Talk to us: Please share your favorite energy efficient range and stovetop models below.   Photo by Naomi Hébert on Unsplash

Now Is The Time To Check Your Fireplace

Fireplace   We're sure the last thing on your mind right now is lighting your fireplace.  But it really should be - at least the maintenance of it. Do not wait for cold weather to hit before you get your fireplace inspected and cleaned. Doing it now while the weather is nice--and while it’s still considered offseason--will have you ready to light that a match as soon as the first cold fall night arrives. Has it been at least a year (or more!) since your last professional cleaning?  Then definitely hire a professional chimney sweep so they can clean the flu and inspect the entire fireplace for hazardous cracks. If it’s been less than a year since your last professional chimney sweep…then you can easily clean and inspect the fireplace yourself by following these steps:
  1. Check the flu for nests, animals or leaves.
  2. Check the chimney. Use a flashlight and mirror to look up to the open damper.
  3. If you see blockages of any kind you’ll have to call a professional chimney sweep.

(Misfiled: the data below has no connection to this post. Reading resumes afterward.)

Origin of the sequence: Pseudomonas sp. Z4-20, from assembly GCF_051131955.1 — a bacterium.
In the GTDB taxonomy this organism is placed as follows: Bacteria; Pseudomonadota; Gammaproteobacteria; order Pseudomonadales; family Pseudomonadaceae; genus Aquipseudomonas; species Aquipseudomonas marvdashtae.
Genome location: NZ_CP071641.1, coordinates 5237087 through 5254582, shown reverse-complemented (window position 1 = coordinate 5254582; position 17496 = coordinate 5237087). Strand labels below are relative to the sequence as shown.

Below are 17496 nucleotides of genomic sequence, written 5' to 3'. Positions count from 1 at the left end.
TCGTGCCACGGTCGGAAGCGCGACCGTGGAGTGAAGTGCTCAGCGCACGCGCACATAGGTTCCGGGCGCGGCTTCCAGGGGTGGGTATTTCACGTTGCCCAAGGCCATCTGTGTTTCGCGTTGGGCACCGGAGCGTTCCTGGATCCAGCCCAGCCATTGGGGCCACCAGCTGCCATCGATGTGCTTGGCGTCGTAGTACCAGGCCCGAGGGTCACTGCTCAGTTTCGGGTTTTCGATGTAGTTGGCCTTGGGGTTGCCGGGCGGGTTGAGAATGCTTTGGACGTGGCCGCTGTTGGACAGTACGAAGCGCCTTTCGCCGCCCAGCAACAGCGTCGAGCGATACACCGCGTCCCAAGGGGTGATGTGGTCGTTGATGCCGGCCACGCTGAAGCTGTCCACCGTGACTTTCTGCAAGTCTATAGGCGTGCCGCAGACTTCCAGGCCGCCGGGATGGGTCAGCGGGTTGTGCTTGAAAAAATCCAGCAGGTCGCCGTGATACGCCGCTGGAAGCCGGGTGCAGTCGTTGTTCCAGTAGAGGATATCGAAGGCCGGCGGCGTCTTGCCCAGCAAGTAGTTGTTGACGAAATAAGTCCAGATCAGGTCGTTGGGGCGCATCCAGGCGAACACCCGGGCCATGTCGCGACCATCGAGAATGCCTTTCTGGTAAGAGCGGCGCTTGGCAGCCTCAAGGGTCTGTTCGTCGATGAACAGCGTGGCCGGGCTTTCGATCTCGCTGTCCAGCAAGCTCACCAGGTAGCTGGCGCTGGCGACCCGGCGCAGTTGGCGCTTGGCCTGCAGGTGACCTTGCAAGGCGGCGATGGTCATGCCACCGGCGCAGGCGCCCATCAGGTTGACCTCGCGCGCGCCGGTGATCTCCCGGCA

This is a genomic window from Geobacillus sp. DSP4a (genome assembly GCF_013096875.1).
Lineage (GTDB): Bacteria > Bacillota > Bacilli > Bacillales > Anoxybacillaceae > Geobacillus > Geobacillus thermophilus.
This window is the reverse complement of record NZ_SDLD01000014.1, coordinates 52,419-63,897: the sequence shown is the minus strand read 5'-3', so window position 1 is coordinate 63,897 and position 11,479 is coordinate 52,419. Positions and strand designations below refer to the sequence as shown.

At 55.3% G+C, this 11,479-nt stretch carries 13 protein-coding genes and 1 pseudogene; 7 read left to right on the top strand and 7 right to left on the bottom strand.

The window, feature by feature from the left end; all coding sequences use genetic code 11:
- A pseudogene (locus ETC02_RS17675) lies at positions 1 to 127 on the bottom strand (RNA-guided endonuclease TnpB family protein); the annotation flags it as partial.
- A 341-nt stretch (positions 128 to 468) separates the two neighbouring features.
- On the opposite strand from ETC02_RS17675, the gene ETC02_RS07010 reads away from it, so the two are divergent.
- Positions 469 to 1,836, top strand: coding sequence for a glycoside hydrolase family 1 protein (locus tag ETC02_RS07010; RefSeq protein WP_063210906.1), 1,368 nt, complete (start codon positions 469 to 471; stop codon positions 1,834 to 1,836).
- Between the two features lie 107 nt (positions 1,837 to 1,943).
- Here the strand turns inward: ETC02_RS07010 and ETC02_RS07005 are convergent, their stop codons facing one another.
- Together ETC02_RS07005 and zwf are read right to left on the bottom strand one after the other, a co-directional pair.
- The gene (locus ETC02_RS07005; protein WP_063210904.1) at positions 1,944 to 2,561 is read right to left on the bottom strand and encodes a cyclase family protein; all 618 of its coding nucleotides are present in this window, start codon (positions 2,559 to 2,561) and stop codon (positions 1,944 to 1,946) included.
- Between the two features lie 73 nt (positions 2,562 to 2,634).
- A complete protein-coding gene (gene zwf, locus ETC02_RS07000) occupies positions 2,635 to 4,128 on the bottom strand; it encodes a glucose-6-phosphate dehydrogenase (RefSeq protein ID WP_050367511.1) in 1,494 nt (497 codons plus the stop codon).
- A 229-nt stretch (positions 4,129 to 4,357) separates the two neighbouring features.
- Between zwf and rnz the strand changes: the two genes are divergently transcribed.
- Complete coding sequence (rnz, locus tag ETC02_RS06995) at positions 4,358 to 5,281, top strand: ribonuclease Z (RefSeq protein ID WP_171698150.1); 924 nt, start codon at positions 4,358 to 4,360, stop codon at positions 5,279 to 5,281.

4. Repair cracks in the chimney, firebox or hearth--making sure you use the proper materials. Click here for tips and DIY advice.
Once you’ve inspected your chimney, it’s time to clean it:
  1. Gather your materials: a vacuum, bucket, gloves, two cloths, mild dish soap, stiff-bristled brush, table salt, and water.
  2. Vacuum the soot from inside the chimney.
  3. Mix one ounce of soap with one ounce of table salt in just enough water in a bucket to make the mixture creamy.
  4. Thoroughly rub it into the brick with a cloth (wearing gloves if you so choose).
  5. Allow it to dry for at least ten minutes. Then use the stiff-bristled brush to remove the residue and scum from the bricks. Repeat if necessary until your fireplace is “shiny” and clean!
  6. Take another wet cloth and wipe away any leftover soap scum or residue.
Now, stock up on wood before it gets too cold.  Buy a full face cord or a half face cord of firewood to last you a full winter (or two).  Remember to purchase only local wood to prevent spreading invasive species.  Choose hardwood like walnut and maple for a clean, longer and hotter burn. Then sit back and enjoy your warm fires in your clean, safe fireplace! Talk to us:  What month do you usually light the first fire?  

As an essential business, Greenhouse Eco-Cleaning is continuing to serve our customers during the COVID-19 emergency. Learn about the steps we’ve taken to protect our customers and employees and our Coronavirus Cleaning and Disinfection Services that can provide extra peace of mind during these challenging times.